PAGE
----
Take 3

This post is formatted to reflect an original journal entry.

4/19/19

Figured it out. What I was working toward on my return flight—the idea that was brewing but on which I hadn’t gained clarity sufficient to write. Returned to Rogers and Maslow. Re-reading them in conjunction with Huxley is illuminating. Also ordered Rogers’s Client-Centered Therapy. A realization: When we act authentically—that is, when we engage with the world holistically—more of our experiences become intrinsically meaningful. 

What do I mean by this phrase: engage with the world holistically? When we are fully engaged in the activities of our daily lives cognitively, emotionally, instinctually, intuitively, sensually, etc. Not just operating in one dimension, i.e., only engaging cognitively with intellectual material, but giving equal credence to emotional and instinctual responses, as well. Being a whole person. And respecting and really knowing ourselves as whole persons with our own experiences without placing impersonal, unnecessary, and ineffectual limits on ourselves. Meaning-making isn’t an ascent. Not a top-down, linear-linear-type process, but at once a deepening and expansion of self. This is why I love reading Carl Rogers. Always a breath of fresh air.

But he’s right. He and Maslow on holism. Creativity and being holistically—our full, actualized selves—in the world. In my last post, I referenced  Maslow on what he calls self-actualizing creativity (will repeat the quote here for the sake of ease):

I found it necessary to distinguish ‘special talent creativeness’ from ‘self-actualizing (SA) creativeness’ which sprang much more directly from the personality, and which showed itself widely in the affairs of life, for instance, in a certain kind of humor. It looked like a tendency to do anything creatively: e.g., housekeeping, teaching, etc…Such people can see the fresh, the raw, the concrete, the ideographic, as well as the generic, the abstract, the rubricized, the categorized, and the classified. Consequently, they live far more in the real world of nature than in the verbalized world of concepts, abstractions, expectations, beliefs, and stereotypes… – A.H. Maslow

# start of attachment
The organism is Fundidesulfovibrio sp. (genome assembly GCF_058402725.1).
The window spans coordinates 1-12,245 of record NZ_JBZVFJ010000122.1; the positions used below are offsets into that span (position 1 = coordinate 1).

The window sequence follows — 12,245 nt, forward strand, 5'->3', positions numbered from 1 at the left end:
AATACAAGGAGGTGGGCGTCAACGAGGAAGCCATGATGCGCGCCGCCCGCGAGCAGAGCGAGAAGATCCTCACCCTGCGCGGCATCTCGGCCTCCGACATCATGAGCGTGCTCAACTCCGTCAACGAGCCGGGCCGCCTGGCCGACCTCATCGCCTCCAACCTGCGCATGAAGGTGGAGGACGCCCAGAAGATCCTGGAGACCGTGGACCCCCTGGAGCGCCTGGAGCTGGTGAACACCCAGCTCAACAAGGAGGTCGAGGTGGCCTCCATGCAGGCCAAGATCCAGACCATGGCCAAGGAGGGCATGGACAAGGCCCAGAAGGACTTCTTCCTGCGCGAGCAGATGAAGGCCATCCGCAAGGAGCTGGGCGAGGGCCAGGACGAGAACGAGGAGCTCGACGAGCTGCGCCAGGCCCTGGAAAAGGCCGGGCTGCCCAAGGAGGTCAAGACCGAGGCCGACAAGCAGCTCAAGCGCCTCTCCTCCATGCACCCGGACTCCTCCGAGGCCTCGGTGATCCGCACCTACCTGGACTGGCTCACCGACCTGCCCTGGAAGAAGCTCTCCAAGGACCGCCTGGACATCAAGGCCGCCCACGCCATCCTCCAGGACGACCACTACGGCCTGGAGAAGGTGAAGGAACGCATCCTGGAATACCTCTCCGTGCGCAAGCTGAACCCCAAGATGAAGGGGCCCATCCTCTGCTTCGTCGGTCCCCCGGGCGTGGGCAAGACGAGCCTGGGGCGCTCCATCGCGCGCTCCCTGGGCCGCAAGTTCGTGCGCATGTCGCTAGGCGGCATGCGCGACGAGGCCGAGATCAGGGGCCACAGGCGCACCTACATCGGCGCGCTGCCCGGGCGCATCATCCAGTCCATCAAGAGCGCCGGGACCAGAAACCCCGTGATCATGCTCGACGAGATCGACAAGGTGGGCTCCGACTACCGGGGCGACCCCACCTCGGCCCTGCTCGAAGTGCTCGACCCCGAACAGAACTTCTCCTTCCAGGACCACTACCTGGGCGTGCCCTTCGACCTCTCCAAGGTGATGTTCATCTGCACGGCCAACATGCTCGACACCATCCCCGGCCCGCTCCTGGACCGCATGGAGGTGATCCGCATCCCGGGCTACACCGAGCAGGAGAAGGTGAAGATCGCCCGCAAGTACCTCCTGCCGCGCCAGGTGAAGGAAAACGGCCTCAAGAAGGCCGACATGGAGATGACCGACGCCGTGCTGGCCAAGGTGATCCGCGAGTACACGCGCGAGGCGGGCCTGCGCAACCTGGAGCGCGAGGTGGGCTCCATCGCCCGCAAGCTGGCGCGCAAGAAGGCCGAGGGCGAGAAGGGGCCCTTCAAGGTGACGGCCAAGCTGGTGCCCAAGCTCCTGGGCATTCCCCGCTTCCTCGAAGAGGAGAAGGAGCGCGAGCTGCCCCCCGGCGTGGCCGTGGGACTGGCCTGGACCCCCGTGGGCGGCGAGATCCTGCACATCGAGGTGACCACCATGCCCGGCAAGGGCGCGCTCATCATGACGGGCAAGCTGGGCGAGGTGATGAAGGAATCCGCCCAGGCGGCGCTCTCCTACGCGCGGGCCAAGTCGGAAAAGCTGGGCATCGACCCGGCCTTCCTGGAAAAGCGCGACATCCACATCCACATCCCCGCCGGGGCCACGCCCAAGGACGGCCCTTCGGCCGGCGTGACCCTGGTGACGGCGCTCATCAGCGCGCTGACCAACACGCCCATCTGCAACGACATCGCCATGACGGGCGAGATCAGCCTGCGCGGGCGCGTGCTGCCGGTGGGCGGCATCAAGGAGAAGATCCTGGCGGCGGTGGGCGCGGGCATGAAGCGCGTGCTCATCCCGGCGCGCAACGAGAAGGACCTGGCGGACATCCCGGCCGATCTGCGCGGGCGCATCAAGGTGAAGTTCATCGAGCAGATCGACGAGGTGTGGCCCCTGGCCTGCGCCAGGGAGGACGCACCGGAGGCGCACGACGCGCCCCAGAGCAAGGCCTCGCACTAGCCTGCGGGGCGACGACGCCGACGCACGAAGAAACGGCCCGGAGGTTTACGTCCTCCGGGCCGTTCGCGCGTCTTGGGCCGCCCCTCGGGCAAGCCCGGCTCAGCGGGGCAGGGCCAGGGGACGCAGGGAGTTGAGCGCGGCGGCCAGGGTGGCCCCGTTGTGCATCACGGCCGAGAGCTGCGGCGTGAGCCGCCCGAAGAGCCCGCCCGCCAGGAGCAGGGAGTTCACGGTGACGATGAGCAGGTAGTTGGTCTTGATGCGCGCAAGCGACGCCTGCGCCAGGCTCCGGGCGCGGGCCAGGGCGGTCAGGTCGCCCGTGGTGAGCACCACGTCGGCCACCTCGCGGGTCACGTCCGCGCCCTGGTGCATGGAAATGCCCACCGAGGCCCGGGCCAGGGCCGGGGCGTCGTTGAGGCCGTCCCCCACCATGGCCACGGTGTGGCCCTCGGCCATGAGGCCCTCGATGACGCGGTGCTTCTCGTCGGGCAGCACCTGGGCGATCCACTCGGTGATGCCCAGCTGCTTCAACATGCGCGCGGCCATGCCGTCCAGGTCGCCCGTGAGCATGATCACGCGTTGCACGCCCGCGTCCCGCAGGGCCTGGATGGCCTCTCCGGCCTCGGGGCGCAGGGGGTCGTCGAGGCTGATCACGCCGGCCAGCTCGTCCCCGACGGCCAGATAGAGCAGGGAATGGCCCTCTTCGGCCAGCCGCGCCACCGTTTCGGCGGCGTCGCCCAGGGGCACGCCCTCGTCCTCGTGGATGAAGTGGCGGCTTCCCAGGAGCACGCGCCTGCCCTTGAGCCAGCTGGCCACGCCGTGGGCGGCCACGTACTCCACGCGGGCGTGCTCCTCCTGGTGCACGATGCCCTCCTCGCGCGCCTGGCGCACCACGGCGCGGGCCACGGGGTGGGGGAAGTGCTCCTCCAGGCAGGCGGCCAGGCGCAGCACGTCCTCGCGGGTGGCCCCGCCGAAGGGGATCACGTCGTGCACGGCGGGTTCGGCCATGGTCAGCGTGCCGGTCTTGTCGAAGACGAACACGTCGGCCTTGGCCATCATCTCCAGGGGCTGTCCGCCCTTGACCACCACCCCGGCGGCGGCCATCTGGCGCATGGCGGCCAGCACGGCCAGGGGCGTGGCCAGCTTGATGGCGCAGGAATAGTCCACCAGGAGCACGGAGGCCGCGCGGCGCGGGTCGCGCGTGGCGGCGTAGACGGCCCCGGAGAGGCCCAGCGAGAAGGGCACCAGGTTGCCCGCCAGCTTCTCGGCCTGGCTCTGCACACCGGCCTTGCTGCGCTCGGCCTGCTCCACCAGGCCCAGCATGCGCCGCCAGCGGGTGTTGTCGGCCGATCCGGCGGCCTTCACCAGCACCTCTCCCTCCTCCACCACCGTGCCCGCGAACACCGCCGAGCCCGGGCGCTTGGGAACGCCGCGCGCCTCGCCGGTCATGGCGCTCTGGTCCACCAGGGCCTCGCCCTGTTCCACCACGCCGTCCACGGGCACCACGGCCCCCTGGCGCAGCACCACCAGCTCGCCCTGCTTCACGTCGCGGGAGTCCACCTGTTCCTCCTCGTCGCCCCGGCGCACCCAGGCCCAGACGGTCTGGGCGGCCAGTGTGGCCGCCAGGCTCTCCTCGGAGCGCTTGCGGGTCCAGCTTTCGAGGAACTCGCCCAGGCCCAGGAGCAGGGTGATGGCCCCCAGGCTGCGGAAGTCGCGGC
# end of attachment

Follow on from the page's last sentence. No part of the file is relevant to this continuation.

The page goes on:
I don’t think it’s the same as special-talent creativity, that which manifests as genius in a particular craft. I think instead that if there is such a thing as basic, or essential, human creativity—a creative inheritance, if you will, that exists in each of us (and I believe there is)—that this is it. Why it’s important: it helps us see in a fresh, non-rubricized way. Helps us step out of enculturated vision and see the world anew. Fresh, awe-inspiring perception, as in a second naïveté. This kind of perception is inherently creative. To my mind, this is poetic perception.

How I know: from my own experience. It was after engaging with my own impetus to create in the way Maslow describes that I began to see the world differently. Once I began engaging more fully in my own life, making everyday activities creative, the activities themselves not only became more meaningful (feeling special, magical, like a gift), but I started experiencing myself differently. Growing in awareness of my inner experiences. And being those experiences has made all the difference.